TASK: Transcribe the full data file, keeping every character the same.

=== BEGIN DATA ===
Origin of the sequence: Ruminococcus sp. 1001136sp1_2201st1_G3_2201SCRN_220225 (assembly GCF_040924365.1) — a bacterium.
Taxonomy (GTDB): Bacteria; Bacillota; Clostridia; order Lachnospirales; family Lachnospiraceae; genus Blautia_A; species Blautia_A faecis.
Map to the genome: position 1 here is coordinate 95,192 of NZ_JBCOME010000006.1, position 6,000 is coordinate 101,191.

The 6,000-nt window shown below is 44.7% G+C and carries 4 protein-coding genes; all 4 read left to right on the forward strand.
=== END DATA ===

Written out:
Origin of the sequence: Ruminococcus sp. 1001136sp1_2201st1_G3_2201SCRN_220225 (assembly GCF_040924365.1) — a bacterium.
Taxonomy (GTDB): Bacteria; Bacillota; Clostridia; order Lachnospirales; family Lachnospiraceae; genus Blautia_A; species Blautia_A faecis.
Map to the genome: position 1 here is coordinate 95,192 of NZ_JBCOME010000006.1, position 6,000 is coordinate 101,191.

The 6,000-nt window shown below is 44.7% G+C and carries 4 protein-coding genes; all 4 read left to right on the forward strand.